That report, issued one year later in December 2011, concluded that “most current biomedical use of chimpanzees is unnecessary” and suggested that future research on chimpanzees be limited and guided by the following three principles:

(1) the research must be necessary to advance public health;
(2) there is no other suitable research model available; and
(3) the chimpanzee research subjects be maintained in an ethological environment focused on meeting both their social and physical needs.

Following the IOM study, a Working Group was tasked with reviewing the IOM proposals and advising on their implementation.  The Working Group issued a report on January 22, 2013, which offered twenty-eight recommendations.  The NIH published this report as part of a “Request for Information through which it sought public comment on the recommendations.

ALDF, together with pro bono legal counsel from the law firm of Proskauer Rose, once again welcomed the chance to defend captive chimpanzees from the agonies of behavioural and biomedical research.

Although long overdue, the Working Group’s recommendations are an important step forward in the fight for chimpanzee rights.  Importantly, the report recommended that “[t]he majority of NIH-owned chimpanzees should be designated for retirement and transferred to the federal sanctuary system.” 

The report also proposed dramatic improvements in the housing of research chimpanzees—by requiring them to cohabit in social groups of at least seven individuals and improving the size and layout of their living space, as well as requiring access to the outdoors and veterinary care.  These changes to policy, if implemented, would help to alleviate the suffering of chimpanzees used in research.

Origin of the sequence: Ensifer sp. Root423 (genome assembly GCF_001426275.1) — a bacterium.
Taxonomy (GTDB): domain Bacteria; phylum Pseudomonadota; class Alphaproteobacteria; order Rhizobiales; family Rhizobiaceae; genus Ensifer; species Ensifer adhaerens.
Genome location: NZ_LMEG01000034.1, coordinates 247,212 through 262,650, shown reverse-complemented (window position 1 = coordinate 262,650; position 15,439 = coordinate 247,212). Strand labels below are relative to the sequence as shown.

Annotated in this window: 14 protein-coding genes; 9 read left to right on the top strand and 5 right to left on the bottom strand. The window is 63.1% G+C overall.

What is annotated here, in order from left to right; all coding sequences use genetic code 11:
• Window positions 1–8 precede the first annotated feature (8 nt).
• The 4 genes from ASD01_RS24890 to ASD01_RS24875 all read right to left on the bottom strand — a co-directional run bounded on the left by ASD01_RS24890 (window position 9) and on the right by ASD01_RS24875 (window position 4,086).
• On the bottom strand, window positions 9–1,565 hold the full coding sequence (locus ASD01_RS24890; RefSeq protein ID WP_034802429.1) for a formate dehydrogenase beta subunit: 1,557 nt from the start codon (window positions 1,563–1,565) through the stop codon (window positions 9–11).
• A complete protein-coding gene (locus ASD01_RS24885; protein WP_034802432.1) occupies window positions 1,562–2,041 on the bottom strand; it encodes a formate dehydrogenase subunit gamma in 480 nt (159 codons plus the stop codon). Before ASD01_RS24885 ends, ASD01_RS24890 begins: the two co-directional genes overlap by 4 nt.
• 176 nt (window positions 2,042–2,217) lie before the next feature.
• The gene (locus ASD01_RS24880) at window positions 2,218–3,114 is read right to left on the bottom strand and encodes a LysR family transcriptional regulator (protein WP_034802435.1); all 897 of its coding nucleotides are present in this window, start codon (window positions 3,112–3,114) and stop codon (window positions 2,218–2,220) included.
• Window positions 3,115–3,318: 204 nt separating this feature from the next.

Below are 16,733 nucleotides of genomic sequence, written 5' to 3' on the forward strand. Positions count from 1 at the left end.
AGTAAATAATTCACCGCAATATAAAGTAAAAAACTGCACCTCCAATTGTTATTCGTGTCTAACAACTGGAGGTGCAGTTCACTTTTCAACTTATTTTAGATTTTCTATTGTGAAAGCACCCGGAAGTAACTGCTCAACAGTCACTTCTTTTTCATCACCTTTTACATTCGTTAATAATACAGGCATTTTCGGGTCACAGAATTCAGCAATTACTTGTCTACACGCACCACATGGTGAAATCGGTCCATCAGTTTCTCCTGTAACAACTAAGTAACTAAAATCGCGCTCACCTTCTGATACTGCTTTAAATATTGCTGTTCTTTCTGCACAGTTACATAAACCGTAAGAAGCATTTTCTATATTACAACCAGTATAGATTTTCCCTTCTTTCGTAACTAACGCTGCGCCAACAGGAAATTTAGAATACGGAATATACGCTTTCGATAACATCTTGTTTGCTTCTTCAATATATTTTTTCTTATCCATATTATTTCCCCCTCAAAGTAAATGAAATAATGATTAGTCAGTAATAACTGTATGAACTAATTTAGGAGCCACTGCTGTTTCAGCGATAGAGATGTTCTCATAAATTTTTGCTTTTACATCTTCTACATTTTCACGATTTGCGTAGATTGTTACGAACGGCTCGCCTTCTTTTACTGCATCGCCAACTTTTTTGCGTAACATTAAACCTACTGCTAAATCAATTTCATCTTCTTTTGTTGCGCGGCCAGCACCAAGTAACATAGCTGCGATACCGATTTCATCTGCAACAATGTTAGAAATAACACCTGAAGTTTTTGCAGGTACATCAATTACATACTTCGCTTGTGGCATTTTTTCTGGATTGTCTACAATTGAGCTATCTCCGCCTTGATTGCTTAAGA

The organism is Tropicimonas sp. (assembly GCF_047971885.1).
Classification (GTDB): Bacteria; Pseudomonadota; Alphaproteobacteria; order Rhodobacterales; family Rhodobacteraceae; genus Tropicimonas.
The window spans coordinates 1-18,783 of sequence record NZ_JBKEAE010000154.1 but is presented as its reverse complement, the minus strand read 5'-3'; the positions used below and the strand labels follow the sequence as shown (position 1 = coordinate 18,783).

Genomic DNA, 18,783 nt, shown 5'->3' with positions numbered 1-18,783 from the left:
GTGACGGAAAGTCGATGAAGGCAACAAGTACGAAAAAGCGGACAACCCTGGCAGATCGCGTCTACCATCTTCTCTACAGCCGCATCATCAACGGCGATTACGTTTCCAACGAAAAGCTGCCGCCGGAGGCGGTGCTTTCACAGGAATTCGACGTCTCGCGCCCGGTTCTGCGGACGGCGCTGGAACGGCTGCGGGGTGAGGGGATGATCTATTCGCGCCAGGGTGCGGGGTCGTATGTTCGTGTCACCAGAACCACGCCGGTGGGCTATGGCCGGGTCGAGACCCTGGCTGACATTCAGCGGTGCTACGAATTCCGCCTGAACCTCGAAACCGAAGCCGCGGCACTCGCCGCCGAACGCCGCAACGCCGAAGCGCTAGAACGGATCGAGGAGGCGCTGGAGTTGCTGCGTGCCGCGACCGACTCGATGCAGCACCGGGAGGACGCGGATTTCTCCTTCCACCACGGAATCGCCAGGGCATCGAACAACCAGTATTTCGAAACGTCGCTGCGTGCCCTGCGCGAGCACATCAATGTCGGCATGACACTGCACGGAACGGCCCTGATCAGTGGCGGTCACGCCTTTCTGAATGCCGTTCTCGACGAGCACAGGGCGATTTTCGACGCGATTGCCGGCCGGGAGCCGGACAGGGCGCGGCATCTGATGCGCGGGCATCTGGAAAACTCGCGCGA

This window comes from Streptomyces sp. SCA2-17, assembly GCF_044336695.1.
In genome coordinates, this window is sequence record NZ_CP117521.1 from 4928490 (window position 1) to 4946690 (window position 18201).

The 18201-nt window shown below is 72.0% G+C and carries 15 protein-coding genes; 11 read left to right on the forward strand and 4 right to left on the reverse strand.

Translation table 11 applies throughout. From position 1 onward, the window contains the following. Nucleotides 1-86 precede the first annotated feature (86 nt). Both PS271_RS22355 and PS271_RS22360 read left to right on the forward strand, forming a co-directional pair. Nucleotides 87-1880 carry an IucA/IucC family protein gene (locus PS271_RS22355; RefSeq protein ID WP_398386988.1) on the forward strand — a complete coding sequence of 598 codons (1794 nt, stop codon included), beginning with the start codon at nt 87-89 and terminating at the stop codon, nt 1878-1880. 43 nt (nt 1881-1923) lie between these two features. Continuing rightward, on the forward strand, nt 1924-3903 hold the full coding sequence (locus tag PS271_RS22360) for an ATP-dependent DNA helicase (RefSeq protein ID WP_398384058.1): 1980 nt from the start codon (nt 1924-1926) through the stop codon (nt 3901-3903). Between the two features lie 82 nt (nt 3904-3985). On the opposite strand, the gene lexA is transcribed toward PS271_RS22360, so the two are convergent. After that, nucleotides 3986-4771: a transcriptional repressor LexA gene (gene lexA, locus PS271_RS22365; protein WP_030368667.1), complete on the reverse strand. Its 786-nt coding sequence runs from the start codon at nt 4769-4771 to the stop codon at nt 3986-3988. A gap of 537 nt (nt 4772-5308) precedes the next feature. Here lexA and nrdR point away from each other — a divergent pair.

But they do not go far enough.

To demonstrate that NIH policy is out-of-step with international standards and still lags behind the rest of the world in its treatment of chimpanzees, our comments included a survey of the laws of Europe, Australia, New Zealand, and Japan, which, particularly in recent years, have banned or otherwise restricted chimpanzee-based research.

Our comments also urged the NIH to embrace public opinion, as polls have shown that a majority of Americans favour banning the practice of experimenting on chimpanzees.  Moreover, we exhorted the NIH to follow the lead of other federal government agencies taking steps to provide greater protections for captive chimpanzees.  In particular, we highlighted the recent petition to the Fish & Wildlife Service to classify captive chimpanzees, like their wild counterparts, as endangered species under the Endangered Species Act.

Accordingly, our comments insisted that the NIH go beyond the Working Group recommendations and implement a ban on all future chimpanzee testing in any NIH-funded researchWith such a ban, not only would there be no need to retain at government expense the proposed colony of fifty research-ready chimpanzees, but such resources could be better invested in developing non-animal research modelsIndeed, it is our long-term goal that the NIH will forego the recommendation to explore alternative animal research models (such as genetically altered mice), and instead adopt more humane, ethical, and reliable research protocols.